On the subject of mass effect 3, I also agree. There is an ending where shep "lives", or at least you see him/her breathing, but that's all irrelevant because that was never the issue. What I think a lot of people (including bioware) don't get when someone says they didn't like the ending is that they aren't talking about whether shep lived or died, but all the inconsistency (like where the hell joker was going exactly) and as you said the lack of variety that made the choice feel irrelevant.

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NavarWynn

Or do you cherish the great ones and marvel at how lucky you were to get the chance to experience them?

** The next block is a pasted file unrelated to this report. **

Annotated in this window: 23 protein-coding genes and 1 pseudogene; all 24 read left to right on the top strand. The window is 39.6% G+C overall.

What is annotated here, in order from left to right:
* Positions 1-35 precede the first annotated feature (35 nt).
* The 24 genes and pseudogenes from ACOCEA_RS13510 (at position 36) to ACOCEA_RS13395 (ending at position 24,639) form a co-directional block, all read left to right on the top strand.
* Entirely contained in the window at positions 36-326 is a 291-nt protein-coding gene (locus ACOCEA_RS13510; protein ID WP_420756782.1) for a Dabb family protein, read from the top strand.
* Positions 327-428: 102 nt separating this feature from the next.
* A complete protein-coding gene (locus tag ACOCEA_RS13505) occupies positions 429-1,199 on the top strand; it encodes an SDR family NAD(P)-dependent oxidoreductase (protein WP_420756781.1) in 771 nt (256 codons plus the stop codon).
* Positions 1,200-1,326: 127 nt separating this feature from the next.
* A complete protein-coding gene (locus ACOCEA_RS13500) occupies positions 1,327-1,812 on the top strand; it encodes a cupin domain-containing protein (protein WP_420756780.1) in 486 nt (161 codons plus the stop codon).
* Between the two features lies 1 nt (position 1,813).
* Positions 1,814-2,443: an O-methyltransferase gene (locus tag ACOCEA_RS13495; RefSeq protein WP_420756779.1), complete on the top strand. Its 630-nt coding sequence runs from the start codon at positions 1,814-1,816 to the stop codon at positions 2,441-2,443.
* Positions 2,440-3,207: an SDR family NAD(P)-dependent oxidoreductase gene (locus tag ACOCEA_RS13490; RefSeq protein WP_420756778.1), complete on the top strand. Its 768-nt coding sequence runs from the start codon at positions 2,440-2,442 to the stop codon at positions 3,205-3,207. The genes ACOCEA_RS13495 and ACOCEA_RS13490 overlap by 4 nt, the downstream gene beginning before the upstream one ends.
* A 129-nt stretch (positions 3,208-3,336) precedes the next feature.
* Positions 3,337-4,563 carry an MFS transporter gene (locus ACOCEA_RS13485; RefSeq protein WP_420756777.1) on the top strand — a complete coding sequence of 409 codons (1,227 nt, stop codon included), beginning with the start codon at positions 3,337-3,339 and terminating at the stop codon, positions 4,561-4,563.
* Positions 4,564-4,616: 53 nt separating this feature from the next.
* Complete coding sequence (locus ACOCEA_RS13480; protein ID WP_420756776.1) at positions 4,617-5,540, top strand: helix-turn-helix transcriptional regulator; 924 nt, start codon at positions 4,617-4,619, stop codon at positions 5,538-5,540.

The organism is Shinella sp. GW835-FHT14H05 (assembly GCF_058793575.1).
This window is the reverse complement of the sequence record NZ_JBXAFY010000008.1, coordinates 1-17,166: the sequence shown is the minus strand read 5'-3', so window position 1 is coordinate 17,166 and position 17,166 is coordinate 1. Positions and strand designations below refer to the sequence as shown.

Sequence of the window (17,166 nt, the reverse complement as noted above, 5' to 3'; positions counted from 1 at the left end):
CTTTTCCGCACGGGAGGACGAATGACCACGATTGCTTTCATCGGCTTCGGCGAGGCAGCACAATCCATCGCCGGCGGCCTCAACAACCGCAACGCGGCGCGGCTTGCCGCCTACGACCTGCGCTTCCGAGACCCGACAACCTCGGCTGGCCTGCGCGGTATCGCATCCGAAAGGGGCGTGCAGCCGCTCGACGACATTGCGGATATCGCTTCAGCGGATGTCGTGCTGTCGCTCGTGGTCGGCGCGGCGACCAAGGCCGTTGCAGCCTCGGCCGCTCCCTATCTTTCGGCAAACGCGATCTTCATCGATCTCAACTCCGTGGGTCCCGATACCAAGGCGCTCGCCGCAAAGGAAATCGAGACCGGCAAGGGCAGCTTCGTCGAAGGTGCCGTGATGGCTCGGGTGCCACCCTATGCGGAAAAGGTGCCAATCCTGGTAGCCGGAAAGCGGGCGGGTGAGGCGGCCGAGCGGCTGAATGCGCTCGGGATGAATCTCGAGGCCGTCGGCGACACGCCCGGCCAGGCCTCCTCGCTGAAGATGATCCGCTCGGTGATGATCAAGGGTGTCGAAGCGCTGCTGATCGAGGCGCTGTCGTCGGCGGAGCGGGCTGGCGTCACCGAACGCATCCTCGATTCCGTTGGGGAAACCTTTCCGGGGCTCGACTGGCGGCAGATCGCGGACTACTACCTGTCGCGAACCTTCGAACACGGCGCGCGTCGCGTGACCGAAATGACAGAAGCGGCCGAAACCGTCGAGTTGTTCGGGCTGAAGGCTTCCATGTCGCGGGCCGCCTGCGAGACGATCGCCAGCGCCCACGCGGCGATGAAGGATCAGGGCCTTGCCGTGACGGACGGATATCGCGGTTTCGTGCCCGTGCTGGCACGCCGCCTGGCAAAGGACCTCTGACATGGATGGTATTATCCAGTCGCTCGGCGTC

Of course we cherish the great ones, of course we marvel at how lucky we were to experience them. And OF COURSE whiners go on ad nauseum about the poor ones? Why? It's simple, because the ending is ALWAYS an anticlimax. The climax IS the VICTORY. And WE (not some retarded superhero) did it. WE paid for the game (more than any movie!), and WE invested dozens, or scores (or more) of hours into achieving victory (unlike the the 1.5->3hrs we invested in sitting in front of some huge screen), so even though we know it's over, we still feel like the damn developers should HONOR our hard work by giving us some ironic, cinematic, well suited, respectful, innovative, intelligent, and smart ending. Afterall, if producers are going to think about that in movies (which, as I pointed out, we invest much, much less time/money/effort in) then at least they could invesat a bit of intelligence in game endings...